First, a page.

Over the past 30 years, more than 100 airports have been privatized around the world. A few have been sold outright, but, in most cases, the airports have been leased under long-term public-private partnership agreements. In recent years, even countries viewed as less market-friendly, like France, Japan and Greece, have been “privatizing” airports.
But not the United States. Under the little-used 1996 Airport Privatization Pilot Program, Congress allowed up to 10 airports to be long-term leased and the proceeds used for non-airport purposes — as long as the airlines agreed and the airport retained all the other FAA grant assurances.
Only one U.S. airport is now operating under a long-term public-private partnership (P3) lease: San Juan International in Puerto Rico. The airport was shabby and poorly run, and the Puerto Rico government was in dire fiscal straits, so the lease made sense for them. But most U.S. airports are reasonably well-run, and they can get cheap long-term financing via tax-exempt municipal bonds. So most airport sponsors have seen no reason to “privatize.” But that may be changing, thanks to two recent developments.
First, in the 2018 FAA reauthorization law, Congress expanded and streamlined the Pilot Program. Gone are the old limits on how many and what kinds of airports can be leased. There is no requirement to repay previous Airport Improvement Program (AIP) grants. And the renamed the Airport Investment Partnership Program is no longer a “pilot program.”
The other new development is the introduction into the United States of an Australian policy called “infrastructure asset recycling.” The idea is for a government that owns revenue-producing infrastructure — e.g., airports, seaports, toll roads and municipal utilities — to lease them under long-term P3 agreements with some or all of the lease payments made up-front. The government uses the proceeds to invest in other needed infrastructure that lacks its own revenue source. Both the Bipartisan Policy Center and Reason Foundation issued reports in 2018 explaining how the policy has been well-used in Australia and suggesting it could help solve America’s shortfall in infrastructure investment.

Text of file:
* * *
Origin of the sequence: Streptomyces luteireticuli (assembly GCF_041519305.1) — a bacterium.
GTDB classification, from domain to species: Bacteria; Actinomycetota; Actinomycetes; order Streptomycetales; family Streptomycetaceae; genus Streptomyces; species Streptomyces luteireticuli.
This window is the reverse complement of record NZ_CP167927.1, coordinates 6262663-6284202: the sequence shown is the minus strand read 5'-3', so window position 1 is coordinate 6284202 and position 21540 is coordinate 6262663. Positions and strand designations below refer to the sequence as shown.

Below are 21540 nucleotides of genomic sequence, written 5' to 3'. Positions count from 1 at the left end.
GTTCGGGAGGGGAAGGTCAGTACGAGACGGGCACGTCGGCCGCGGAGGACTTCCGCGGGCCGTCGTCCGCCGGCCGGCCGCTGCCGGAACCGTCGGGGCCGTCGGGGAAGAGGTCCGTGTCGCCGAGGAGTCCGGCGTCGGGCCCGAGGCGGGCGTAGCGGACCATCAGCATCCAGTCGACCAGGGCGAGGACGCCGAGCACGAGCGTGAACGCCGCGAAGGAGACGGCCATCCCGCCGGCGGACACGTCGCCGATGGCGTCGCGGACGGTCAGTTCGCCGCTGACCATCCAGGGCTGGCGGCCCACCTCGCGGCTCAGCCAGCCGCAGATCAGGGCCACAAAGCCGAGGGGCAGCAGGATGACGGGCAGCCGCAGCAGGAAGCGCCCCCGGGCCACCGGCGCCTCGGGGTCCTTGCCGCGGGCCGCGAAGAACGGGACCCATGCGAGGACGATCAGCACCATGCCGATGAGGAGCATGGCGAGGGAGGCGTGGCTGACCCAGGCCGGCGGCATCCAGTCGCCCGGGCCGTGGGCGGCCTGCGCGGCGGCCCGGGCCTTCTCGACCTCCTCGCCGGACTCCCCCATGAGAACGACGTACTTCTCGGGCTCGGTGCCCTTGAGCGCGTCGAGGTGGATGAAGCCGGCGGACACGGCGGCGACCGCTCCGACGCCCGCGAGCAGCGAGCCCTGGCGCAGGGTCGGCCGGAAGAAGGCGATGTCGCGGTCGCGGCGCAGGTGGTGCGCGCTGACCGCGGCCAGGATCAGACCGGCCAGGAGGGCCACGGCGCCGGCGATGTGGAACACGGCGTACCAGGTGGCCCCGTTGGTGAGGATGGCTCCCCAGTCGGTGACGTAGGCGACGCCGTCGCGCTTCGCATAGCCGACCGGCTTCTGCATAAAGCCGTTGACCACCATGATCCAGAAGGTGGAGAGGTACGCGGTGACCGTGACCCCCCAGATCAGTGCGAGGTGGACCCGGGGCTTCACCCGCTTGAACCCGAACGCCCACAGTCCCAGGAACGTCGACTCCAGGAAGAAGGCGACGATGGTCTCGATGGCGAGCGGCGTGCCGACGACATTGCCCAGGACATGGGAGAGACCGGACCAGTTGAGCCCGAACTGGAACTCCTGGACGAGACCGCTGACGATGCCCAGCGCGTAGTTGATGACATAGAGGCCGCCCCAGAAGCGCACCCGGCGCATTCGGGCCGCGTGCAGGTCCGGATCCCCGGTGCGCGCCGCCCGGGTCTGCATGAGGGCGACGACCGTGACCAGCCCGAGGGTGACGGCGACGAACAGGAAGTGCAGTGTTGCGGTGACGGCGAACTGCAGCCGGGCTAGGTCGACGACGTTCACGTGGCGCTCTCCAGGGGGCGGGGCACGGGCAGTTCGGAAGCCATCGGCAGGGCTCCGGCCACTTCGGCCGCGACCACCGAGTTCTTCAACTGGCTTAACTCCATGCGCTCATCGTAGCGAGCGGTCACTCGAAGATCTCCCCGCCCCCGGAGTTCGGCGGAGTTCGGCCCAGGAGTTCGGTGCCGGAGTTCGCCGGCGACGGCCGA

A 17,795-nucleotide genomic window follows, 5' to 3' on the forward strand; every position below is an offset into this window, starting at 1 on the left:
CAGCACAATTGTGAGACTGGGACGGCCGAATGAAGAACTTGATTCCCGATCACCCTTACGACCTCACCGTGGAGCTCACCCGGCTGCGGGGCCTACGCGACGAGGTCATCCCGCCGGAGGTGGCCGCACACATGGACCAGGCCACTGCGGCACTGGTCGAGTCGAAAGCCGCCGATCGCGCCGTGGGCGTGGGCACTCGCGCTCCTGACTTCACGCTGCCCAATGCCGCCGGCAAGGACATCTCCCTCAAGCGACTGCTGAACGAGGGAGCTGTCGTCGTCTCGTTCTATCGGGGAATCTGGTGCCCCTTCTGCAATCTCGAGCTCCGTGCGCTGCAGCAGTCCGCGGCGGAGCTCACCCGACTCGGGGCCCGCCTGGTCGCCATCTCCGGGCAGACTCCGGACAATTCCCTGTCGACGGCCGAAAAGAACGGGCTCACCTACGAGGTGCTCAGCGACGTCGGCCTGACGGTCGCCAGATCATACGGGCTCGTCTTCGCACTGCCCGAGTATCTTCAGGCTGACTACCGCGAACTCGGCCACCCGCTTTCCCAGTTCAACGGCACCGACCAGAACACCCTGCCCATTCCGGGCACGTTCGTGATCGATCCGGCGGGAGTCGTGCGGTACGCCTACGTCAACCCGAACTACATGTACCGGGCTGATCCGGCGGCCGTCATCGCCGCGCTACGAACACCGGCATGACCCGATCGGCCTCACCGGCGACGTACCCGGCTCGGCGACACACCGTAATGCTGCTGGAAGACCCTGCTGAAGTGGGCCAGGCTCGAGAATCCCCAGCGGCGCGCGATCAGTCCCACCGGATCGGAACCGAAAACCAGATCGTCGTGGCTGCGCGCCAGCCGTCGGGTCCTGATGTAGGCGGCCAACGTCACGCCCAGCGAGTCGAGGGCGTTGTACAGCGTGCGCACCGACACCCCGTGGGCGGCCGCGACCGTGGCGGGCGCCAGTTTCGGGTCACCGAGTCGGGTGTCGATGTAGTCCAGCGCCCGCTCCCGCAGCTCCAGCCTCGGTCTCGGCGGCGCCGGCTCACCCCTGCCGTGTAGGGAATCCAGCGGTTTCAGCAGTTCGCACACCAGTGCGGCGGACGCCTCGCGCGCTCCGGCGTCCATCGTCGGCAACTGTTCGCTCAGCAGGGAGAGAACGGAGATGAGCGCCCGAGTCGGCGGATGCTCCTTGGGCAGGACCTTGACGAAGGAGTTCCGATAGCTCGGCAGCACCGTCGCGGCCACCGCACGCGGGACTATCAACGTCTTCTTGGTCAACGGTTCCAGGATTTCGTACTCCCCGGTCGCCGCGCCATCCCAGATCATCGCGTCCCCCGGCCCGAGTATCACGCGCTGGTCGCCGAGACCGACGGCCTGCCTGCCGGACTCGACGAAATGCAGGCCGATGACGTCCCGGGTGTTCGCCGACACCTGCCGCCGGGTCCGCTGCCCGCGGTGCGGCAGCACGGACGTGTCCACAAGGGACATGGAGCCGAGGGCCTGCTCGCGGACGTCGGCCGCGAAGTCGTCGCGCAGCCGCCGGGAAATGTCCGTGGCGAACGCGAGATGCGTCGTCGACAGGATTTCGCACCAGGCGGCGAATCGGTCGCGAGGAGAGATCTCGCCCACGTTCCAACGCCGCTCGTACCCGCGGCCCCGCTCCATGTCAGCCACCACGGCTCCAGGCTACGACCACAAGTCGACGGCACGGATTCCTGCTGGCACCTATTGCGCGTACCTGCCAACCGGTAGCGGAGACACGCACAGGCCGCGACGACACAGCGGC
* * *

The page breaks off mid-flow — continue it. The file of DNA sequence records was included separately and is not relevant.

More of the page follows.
But if the U.S. airport status quo is not bad, why would airport sponsors use the now-liberalized federal program? Four key reasons a government might consider P3 include:
1. To liberate the airport’s asset value for other important uses.
2. To improve the airport’s quality of service.
3. To increase the airport’s economic productivity.
4. To depoliticize airport management and decision-making.
Airport management professionals might be most interested in number four, depoliticizing management and decision-making. Airports that are run as direct departments of a city, county, or state government have elected officials as their de-facto board of directors. This can often result in the micromanagement of decisions, such as the Houston City Council recently having to vote on a $3 million contract for musicians to play at the airport and also voting to delay $60 million in contracts for terminal renovation.
Far worse is when crony capitalism becomes routine, as alleged in high-profile cases involving retail concessions in Atlanta (ATL) and Miami (MIA). Hartfield-Jackson International’s problems caused the Georgia state legislature to seriously consider creating an airport authority to run the airport instead of the mayor and city council. Airport professionals also cannot be pleased by a system in which airports get a new manager every time political leadership changes.
On issues two and three (quality and productivity), several studies by economists find evidence that “privatized” airports are better than those run directly by the government. An Oxford University study concluded privately-run airports are significantly more passenger-friendly than those run as government departments. That finding is supported by the annual Skytrax “World Airport Survey” of global passengers. While 37 of the world’s 100 best airports in the survey are privately run, only 14 U.S. airports even made it into the top 100.